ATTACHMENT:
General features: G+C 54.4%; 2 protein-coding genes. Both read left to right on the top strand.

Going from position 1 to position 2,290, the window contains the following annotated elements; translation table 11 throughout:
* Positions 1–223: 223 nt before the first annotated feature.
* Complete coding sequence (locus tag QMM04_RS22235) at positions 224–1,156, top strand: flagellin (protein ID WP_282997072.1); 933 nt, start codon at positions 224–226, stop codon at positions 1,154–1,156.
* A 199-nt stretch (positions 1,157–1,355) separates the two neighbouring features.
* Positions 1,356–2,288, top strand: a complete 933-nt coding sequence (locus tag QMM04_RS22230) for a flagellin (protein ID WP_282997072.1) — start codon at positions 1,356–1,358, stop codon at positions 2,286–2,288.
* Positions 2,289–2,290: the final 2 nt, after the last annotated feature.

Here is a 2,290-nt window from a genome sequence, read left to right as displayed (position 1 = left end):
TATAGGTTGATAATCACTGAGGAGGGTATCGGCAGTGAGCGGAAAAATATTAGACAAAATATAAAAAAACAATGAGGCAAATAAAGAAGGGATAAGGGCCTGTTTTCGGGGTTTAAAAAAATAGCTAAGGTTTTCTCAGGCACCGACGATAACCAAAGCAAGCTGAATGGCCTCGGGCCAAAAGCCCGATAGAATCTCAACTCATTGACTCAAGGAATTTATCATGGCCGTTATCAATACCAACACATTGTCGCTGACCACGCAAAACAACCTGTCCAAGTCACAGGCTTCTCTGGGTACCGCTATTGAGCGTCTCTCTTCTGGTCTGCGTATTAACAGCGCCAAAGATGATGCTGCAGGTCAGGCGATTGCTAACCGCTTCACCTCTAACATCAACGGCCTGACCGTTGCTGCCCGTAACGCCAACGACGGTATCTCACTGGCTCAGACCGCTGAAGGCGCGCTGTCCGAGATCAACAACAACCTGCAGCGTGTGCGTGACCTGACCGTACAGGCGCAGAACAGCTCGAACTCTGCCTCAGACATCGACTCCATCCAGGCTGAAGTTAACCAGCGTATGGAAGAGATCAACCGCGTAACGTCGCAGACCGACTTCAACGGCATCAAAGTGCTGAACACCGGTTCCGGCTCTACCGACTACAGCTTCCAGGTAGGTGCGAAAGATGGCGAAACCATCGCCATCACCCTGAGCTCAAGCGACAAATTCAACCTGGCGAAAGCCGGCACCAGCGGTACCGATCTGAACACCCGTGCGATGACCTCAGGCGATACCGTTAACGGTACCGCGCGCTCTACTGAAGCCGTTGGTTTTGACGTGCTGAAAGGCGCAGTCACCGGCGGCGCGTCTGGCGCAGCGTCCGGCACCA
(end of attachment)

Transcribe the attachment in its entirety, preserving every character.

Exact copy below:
General features: G+C 54.4%; 2 protein-coding genes. Both read left to right on the top strand.

Going from position 1 to position 2,290, the window contains the following annotated elements; translation table 11 throughout:
* Positions 1–223: 223 nt before the first annotated feature.
* Complete coding sequence (locus tag QMM04_RS22235) at positions 224–1,156, top strand: flagellin (protein ID WP_282997072.1); 933 nt, start codon at positions 224–226, stop codon at positions 1,154–1,156.
* A 199-nt stretch (positions 1,157–1,355) separates the two neighbouring features.
* Positions 1,356–2,288, top strand: a complete 933-nt coding sequence (locus tag QMM04_RS22230) for a flagellin (protein ID WP_282997072.1) — start codon at positions 1,356–1,358, stop codon at positions 2,286–2,288.
* Positions 2,289–2,290: the final 2 nt, after the last annotated feature.

Here is a 2,290-nt window from a genome sequence, read left to right as displayed (position 1 = left end):
TATAGGTTGATAATCACTGAGGAGGGTATCGGCAGTGAGCGGAAAAATATTAGACAAAATATAAAAAAACAATGAGGCAAATAAAGAAGGGATAAGGGCCTGTTTTCGGGGTTTAAAAAAATAGCTAAGGTTTTCTCAGGCACCGACGATAACCAAAGCAAGCTGAATGGCCTCGGGCCAAAAGCCCGATAGAATCTCAACTCATTGACTCAAGGAATTTATCATGGCCGTTATCAATACCAACACATTGTCGCTGACCACGCAAAACAACCTGTCCAAGTCACAGGCTTCTCTGGGTACCGCTATTGAGCGTCTCTCTTCTGGTCTGCGTATTAACAGCGCCAAAGATGATGCTGCAGGTCAGGCGATTGCTAACCGCTTCACCTCTAACATCAACGGCCTGACCGTTGCTGCCCGTAACGCCAACGACGGTATCTCACTGGCTCAGACCGCTGAAGGCGCGCTGTCCGAGATCAACAACAACCTGCAGCGTGTGCGTGACCTGACCGTACAGGCGCAGAACAGCTCGAACTCTGCCTCAGACATCGACTCCATCCAGGCTGAAGTTAACCAGCGTATGGAAGAGATCAACCGCGTAACGTCGCAGACCGACTTCAACGGCATCAAAGTGCTGAACACCGGTTCCGGCTCTACCGACTACAGCTTCCAGGTAGGTGCGAAAGATGGCGAAACCATCGCCATCACCCTGAGCTCAAGCGACAAATTCAACCTGGCGAAAGCCGGCACCAGCGGTACCGATCTGAACACCCGTGCGATGACCTCAGGCGATACCGTTAACGGTACCGCGCGCTCTACTGAAGCCGTTGGTTTTGACGTGCTGAAAGGCGCAGTCACCGGCGGCGCGTCTGGCGCAGCGTCCGGCACCA